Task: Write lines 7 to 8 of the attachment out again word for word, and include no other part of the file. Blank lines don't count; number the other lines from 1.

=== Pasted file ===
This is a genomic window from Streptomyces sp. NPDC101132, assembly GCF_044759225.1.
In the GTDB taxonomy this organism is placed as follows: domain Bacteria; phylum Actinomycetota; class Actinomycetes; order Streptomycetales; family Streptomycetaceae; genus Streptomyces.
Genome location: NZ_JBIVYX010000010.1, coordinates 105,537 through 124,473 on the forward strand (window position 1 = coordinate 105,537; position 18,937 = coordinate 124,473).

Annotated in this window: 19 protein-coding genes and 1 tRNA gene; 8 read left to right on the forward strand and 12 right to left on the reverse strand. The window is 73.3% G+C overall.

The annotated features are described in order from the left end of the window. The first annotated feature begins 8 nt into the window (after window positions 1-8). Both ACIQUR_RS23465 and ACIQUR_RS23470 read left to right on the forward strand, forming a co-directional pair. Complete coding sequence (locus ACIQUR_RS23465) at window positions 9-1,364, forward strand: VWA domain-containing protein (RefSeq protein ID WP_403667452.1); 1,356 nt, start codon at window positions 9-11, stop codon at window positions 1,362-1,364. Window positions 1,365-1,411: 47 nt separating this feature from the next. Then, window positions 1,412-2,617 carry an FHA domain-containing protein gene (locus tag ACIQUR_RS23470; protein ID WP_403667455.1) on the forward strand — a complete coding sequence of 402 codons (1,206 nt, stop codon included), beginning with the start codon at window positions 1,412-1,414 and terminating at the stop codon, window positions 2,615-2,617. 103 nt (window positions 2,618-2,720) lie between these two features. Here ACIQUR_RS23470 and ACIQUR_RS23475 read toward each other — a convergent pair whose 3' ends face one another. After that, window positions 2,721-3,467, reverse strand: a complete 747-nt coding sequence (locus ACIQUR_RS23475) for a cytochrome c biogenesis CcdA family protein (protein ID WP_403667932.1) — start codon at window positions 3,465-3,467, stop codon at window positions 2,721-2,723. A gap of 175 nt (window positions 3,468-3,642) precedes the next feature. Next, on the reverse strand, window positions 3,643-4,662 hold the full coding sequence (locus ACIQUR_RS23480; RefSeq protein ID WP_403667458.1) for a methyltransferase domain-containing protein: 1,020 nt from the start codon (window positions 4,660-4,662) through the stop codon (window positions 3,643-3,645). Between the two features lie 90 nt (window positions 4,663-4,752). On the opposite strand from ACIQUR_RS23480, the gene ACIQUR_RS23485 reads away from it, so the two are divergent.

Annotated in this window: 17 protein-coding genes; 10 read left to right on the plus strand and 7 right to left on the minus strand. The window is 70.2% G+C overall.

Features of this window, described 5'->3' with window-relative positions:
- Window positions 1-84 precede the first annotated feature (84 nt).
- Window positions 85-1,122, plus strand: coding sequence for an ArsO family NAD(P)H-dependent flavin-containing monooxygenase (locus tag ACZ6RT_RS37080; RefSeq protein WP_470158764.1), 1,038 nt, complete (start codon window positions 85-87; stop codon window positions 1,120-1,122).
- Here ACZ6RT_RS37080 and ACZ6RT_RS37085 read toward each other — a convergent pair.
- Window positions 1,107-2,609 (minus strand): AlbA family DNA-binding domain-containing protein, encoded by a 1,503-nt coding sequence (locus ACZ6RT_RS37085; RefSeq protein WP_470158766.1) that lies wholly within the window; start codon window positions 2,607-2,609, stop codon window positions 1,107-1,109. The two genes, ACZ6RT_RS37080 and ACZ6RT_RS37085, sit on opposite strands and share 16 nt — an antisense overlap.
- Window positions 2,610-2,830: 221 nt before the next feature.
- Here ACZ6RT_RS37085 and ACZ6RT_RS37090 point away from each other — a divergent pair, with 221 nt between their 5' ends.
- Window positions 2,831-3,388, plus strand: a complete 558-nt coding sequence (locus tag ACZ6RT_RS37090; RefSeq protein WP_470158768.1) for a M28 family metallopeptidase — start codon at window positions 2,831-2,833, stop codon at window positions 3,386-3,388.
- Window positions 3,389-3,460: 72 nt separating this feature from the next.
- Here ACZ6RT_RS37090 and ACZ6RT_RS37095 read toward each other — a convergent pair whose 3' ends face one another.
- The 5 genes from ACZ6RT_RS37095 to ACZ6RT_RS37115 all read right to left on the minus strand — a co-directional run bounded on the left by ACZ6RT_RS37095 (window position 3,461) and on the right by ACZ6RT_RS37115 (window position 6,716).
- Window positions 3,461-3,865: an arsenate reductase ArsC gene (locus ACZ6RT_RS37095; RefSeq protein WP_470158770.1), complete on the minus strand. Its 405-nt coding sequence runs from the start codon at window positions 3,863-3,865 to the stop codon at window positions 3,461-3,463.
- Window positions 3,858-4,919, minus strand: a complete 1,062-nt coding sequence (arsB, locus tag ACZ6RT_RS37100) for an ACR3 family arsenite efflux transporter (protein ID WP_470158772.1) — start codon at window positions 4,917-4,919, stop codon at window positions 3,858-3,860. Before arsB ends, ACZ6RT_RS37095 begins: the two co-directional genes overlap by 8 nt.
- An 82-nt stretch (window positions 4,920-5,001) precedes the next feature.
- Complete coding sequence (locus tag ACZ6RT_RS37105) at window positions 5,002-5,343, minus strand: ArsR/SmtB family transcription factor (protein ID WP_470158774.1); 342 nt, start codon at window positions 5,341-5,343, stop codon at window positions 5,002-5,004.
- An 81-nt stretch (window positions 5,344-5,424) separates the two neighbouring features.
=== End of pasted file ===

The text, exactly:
Features of this window, described 5'->3' with window-relative positions:
- Window positions 1-84 precede the first annotated feature (84 nt).